Yesterday the Governor of Florida signed House Bill 935 and this affects Mortgage Loan Originators, especially those operating without licenses under the theory that the loans they produce are all business purpose loans.
The bill revises ch. 494, F.S., governing non-depository loan originators, mortgage brokers, and mortgage lender businesses subject to regulation by the Office of Financial Regulation to provide greater consumer protections. The bill provides that it is unlawful for any person to misrepresent a residential mortgage loan as a business purpose loan, and defines the term, “business purpose loan.” Further, the bill provides a definition of the term “hold himself or herself out to the public as being in the mortgage lending business,” as that term currently exists under two licensing exemption provisions. These current exemptions permit an individual investor to make or acquire a mortgage loan with his or her own funds, or to sell such mortgage loan, without being licensed as a mortgage lender, so long as the individual does not “hold himself or herself out to the public as being in the mortgage lending business.”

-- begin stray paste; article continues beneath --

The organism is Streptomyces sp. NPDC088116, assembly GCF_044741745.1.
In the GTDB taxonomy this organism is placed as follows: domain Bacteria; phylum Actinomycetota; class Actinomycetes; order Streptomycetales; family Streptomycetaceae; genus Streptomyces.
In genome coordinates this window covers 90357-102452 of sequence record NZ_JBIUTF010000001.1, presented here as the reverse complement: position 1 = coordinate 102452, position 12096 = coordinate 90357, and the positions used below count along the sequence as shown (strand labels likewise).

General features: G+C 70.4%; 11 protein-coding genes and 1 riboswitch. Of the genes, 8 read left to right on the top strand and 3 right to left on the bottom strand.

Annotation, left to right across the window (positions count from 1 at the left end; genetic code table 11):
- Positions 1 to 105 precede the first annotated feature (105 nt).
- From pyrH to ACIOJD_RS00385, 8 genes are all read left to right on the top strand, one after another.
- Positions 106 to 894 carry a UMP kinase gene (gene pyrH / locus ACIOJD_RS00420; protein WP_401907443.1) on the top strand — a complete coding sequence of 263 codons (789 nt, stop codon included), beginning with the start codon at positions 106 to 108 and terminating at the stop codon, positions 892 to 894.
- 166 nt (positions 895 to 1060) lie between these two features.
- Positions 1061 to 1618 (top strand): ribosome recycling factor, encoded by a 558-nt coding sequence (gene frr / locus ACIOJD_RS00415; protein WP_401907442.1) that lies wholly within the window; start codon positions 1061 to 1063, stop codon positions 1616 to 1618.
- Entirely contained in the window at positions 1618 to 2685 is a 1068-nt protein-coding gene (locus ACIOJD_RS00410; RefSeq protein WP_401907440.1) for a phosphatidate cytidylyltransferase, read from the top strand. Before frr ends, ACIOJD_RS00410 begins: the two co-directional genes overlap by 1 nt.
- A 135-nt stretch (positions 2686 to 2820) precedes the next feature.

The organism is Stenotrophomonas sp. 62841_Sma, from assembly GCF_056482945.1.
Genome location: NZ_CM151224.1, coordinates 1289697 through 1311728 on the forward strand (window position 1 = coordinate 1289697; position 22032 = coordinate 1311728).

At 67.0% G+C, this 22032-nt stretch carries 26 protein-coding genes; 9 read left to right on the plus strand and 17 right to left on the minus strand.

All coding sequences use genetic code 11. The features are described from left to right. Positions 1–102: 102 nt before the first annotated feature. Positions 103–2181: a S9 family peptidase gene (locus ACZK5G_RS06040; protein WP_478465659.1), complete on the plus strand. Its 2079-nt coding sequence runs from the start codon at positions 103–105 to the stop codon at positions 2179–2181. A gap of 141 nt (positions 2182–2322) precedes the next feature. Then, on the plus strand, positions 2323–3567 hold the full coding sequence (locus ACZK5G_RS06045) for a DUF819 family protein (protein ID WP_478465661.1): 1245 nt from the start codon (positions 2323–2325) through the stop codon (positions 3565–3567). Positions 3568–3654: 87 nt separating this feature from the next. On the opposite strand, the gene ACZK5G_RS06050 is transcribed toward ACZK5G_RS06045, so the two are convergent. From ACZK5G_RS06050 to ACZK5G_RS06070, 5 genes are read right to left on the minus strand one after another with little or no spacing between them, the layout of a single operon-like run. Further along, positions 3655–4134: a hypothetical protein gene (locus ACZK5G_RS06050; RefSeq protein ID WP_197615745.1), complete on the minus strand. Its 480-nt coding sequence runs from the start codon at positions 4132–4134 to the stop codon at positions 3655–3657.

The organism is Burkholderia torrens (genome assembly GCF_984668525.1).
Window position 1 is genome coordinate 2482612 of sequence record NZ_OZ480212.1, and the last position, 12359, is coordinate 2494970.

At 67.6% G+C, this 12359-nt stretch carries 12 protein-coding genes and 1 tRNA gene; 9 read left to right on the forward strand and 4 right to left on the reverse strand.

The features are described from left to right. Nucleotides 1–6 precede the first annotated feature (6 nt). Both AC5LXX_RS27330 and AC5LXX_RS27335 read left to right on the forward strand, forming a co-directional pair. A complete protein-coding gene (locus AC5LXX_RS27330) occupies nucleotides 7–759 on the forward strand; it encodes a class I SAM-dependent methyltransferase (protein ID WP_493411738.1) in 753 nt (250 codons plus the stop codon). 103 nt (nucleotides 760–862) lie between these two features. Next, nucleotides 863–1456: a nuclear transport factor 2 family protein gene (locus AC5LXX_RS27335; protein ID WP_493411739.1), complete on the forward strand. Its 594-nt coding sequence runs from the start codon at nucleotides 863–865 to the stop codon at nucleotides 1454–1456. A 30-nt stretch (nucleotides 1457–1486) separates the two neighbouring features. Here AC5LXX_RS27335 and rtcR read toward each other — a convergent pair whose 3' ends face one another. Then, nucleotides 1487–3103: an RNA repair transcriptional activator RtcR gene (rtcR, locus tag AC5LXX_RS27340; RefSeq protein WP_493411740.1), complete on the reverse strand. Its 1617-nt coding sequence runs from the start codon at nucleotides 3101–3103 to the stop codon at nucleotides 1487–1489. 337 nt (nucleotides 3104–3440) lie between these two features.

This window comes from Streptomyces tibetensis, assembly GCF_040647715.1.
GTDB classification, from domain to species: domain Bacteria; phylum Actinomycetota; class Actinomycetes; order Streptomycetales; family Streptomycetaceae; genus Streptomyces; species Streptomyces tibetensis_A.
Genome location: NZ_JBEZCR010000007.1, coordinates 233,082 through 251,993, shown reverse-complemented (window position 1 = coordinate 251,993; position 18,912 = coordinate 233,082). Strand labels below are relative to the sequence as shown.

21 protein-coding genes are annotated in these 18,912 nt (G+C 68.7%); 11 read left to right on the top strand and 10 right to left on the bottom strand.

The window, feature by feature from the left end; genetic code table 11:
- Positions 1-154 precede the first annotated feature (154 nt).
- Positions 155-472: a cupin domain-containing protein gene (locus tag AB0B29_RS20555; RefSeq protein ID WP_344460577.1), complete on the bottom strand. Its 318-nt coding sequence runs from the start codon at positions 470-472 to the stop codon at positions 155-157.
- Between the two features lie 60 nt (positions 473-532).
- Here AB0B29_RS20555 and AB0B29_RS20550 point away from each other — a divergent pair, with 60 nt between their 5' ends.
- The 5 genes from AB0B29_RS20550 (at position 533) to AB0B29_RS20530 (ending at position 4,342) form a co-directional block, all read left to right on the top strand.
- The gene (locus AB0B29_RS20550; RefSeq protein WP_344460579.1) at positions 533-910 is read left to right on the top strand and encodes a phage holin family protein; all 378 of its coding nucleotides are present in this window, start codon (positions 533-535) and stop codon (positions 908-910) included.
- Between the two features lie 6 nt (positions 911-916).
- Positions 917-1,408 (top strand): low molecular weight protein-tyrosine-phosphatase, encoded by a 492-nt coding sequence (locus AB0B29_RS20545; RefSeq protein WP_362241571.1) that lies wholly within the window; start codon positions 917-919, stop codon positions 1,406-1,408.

The bill was in response to alleged unlicensed mortgage lending activity in South Florida. According to these reports, some lending entities were providing residential loans with usurious interest rates and high fees made under the guise of business purpose loans in order to avoid licensure and disclosure requirements under ch. 494, F.S., as a mortgage lender.
These groups also claim that some of these unscrupulous lenders would not make the “residential loan” unless the borrower formed a limited liability company.
These provisions take effect July 1, 2019.
Nelson A. Locke, Esq.
Compliance Services USA